Latest News on the Crash in Germany
April 9, 2000

At Skydive Breitscheid in Germany, after dropping eight skydivers, the club's Pilatus Porter PC6 went into a spin on landing approach, plunged to the ground and exploded. The 40-year-old Swiss pilot died in the wreckage. His girlfriend, also a skydiver, vitnessed the crash from the ground. The co-pilot, a 45-year-old man, jumped out at 900 feet but it was too late for the parachute to open properly. According to witnesses, he was supposed to be trained for a rating on the Porter. The expensive plane, worth one million German Marks, left the factory just two weeks ago and had logged only ten flight hours.
During the entire day before the accident, skydivers jumped out of the plane without any reported problems. The Pilatus Porter was on landing approach after its 13th lift when the accident happened at approximately 6.50 p.m. Saturday evening.
The "Luftfahrtbundesamt" (LBA) of Germany started investigation on Sunday morning. The debris will be recovered during Sunday and will be brought to LBA's headquarters in Braunschweig for further examination.

Fatality in France

A videoman from Belgium was killed at the European Parachute Centre in Lapalisse, France on Saturday, April 1, after a main-reserve entanglement. As the staff from the dropzone reported, the jumper's pilot-chute got somehow entangled with his video gear. He then cut away the main which stayed attached to the helmet and didn't open properly. Then he pulled his reserve which opened into the existing mess. Official inquiry is in progress.

Technical Bulletin from Parachutes de France
Parachutes de France S.A
Phone: (33)
Fax: (33)
Web site:
Parachutes de France

TO ALL DISTRIBUTORS - Date: 31/03/2000
Dear Distributor,
After thorough evaluation, we are pleased to remove our request for grounding of ATOM "Millenium" harness-containers, models Classic and Evolution (types 34 and 35). As you can imagine it was not easy to take a grounding decision and we knew that it would not be popular. However we thought that we had to do it since safety must be part of our duty and must come over business. We believe that PDF had a responsible behaviour and customers should not blame us for that.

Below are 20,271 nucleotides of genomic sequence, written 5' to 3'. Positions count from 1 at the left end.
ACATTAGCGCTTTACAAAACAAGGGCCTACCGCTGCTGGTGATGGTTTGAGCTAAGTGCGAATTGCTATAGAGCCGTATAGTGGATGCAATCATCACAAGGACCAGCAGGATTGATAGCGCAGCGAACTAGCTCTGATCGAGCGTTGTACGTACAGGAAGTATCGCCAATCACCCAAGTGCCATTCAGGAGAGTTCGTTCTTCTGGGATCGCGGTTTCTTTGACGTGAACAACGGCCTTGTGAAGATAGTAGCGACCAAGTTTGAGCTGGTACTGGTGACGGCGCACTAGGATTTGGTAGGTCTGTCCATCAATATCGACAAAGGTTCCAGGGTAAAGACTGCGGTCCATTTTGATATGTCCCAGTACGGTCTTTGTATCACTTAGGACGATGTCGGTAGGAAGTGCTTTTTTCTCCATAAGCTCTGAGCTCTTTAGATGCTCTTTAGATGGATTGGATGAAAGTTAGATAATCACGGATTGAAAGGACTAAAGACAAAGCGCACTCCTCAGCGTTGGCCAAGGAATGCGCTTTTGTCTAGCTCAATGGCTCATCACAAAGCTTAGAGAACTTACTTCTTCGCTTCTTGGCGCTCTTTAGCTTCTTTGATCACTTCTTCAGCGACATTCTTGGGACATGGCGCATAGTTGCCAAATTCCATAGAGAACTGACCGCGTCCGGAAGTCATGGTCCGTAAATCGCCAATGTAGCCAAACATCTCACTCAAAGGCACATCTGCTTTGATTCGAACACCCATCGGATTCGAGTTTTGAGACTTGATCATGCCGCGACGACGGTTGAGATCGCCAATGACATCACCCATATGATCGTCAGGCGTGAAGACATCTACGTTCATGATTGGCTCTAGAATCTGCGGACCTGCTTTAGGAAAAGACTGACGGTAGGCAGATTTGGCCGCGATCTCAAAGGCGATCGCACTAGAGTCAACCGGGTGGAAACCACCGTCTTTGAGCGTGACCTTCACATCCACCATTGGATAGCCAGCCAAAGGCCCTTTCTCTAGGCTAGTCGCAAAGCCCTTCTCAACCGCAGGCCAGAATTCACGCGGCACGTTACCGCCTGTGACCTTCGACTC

Here attached please find the Technical Bulletin and two drawings. The first drawing explains how to make the deflector flap and the second one explains how to install the deflector flap. We can supply you with free deflector flaps. Simply ask from Fabrice the quantity and size (One is for Atom Millenium 34-000/00/0 and the other one for Atom millenium 34-1 and 35-1). They all come in silver grey (it matches any color). Thank you very much for supporting our product.
Best regards
Parachutes de France S.A
Dominique MARCU

Download the Bulletin and Drawings!

Chris Gauge - Accident Report

On Wednesday, February 9th 2000, Chris Gauge had a fatal accident at TRAIN IN SPAIN, Aerodromo Sierra Morena , E-23710 Bailen.
Exiting the DZ Twin Otter from 4000 m at aprx. 17:50 hour to perform a solo skysurf training jump Chris Gauge failed to open either main or reserve parachute of his own Tear Drop Parachute equipment and died on impact.